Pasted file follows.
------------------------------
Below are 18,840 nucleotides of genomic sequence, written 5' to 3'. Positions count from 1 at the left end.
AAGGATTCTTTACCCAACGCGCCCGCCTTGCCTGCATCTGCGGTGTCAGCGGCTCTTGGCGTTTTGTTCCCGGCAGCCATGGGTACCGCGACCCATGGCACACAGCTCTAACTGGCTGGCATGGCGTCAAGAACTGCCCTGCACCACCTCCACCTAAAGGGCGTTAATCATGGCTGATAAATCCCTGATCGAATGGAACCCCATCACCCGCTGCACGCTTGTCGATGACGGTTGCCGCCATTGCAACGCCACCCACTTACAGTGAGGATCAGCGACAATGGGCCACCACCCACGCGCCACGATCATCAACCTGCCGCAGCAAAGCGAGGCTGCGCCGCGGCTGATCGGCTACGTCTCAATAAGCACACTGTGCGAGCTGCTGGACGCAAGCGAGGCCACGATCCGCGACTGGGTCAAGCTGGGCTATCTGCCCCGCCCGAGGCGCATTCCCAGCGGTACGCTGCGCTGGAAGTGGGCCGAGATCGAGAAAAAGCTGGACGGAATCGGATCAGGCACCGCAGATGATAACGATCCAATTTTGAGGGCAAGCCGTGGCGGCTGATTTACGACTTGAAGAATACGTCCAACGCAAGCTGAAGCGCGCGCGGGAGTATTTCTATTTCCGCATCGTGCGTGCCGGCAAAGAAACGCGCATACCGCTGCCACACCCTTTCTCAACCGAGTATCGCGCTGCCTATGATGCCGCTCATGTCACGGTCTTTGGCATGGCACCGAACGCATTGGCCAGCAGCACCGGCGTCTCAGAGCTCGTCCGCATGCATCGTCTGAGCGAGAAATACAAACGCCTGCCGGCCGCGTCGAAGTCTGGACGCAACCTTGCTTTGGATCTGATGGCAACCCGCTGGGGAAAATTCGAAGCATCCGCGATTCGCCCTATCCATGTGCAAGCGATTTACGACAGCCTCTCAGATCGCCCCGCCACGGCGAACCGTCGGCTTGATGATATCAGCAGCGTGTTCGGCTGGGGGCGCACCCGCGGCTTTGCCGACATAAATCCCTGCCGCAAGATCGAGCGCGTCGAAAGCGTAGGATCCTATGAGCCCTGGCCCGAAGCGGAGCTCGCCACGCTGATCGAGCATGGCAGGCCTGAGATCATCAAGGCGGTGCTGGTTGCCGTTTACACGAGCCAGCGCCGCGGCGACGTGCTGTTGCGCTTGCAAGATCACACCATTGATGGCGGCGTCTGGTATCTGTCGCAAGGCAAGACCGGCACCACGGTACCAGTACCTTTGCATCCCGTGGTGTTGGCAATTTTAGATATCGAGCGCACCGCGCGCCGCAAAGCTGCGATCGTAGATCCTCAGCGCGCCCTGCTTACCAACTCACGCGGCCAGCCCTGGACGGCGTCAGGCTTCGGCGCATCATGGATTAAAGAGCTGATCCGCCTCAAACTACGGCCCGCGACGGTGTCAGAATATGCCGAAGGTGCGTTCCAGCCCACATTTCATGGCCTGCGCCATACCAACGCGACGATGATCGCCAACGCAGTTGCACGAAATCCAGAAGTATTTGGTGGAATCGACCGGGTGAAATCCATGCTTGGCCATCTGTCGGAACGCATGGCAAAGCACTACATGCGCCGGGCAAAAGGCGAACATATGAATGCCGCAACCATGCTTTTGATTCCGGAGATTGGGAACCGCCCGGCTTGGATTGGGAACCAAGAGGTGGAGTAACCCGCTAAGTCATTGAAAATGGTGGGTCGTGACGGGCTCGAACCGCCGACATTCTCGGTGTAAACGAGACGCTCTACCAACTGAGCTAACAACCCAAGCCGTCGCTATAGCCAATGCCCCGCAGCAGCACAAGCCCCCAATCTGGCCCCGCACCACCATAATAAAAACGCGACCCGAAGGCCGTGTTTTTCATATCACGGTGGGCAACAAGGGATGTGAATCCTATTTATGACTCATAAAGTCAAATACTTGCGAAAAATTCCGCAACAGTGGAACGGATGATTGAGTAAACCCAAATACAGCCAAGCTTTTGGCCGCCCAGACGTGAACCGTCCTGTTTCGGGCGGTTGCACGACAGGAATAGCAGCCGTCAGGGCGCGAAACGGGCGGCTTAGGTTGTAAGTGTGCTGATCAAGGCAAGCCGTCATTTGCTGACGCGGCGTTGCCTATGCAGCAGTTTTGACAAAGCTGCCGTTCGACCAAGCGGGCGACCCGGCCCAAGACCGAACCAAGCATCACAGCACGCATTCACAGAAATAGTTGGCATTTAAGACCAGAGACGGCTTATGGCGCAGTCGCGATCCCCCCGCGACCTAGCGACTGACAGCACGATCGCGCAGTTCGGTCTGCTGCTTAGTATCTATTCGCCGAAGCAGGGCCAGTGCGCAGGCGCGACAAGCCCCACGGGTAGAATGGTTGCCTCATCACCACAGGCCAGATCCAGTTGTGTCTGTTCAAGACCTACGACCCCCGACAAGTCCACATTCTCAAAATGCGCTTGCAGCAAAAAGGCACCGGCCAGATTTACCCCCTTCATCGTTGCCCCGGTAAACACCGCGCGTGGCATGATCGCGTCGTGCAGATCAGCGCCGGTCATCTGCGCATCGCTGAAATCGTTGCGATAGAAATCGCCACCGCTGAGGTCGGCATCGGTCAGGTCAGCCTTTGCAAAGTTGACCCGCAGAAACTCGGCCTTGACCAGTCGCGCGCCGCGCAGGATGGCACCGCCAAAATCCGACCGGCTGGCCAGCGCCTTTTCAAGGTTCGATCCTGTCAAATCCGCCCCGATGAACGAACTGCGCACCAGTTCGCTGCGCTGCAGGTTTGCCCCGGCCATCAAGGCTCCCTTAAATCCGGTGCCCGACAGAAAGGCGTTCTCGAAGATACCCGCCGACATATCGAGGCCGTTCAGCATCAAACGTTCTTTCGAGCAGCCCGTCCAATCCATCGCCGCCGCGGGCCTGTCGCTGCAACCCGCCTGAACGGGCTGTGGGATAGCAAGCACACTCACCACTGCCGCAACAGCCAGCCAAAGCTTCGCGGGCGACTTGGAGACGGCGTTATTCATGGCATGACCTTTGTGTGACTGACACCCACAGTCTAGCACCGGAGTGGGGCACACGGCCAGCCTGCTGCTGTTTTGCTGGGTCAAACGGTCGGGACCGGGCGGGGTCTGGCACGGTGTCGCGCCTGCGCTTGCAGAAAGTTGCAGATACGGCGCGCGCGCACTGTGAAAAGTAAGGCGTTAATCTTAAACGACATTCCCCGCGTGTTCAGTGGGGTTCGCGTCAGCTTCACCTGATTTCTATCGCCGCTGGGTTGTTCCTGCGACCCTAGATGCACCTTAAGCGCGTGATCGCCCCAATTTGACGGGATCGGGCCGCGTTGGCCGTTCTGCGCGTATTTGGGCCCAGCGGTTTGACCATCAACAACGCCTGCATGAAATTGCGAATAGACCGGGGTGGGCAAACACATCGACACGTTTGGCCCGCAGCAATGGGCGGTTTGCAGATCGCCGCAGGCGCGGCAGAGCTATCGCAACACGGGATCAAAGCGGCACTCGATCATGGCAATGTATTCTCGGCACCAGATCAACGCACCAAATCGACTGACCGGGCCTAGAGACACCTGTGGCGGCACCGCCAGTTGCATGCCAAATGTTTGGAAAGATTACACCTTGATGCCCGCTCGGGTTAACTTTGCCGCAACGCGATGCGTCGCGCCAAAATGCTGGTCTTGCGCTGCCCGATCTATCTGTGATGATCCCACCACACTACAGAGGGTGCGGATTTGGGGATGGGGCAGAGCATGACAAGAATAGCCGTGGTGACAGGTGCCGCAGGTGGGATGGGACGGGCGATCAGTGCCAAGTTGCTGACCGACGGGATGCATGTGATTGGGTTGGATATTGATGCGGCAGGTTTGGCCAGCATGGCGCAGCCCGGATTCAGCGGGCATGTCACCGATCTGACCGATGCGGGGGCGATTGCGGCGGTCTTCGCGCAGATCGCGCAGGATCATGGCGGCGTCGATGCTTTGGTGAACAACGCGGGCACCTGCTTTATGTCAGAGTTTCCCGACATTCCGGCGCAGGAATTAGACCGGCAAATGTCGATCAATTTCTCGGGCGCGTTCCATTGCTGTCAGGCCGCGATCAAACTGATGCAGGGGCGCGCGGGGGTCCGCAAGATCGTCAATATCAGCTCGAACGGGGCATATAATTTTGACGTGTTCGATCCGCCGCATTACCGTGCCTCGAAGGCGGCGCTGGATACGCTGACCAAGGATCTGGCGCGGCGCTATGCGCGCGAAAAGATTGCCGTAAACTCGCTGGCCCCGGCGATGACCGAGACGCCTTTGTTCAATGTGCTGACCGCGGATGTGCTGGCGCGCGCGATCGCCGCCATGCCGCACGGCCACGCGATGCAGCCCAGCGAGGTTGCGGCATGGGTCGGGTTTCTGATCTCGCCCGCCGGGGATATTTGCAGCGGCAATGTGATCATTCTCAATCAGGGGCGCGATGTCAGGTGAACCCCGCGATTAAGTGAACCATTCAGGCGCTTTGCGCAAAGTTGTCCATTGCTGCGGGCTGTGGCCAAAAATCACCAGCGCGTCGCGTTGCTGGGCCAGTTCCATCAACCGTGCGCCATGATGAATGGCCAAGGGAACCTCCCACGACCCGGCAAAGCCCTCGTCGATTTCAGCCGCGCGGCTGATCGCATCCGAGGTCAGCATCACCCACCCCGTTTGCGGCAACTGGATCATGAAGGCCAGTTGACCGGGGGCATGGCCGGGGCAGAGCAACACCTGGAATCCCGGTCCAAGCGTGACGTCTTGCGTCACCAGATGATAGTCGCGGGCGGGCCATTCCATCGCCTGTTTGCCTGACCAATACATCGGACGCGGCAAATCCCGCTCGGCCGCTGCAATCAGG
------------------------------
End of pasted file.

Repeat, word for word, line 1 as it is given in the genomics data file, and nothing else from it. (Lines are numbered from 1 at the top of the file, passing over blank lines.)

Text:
Below are 18,840 nucleotides of genomic sequence, written 5' to 3'. Positions count from 1 at the left end.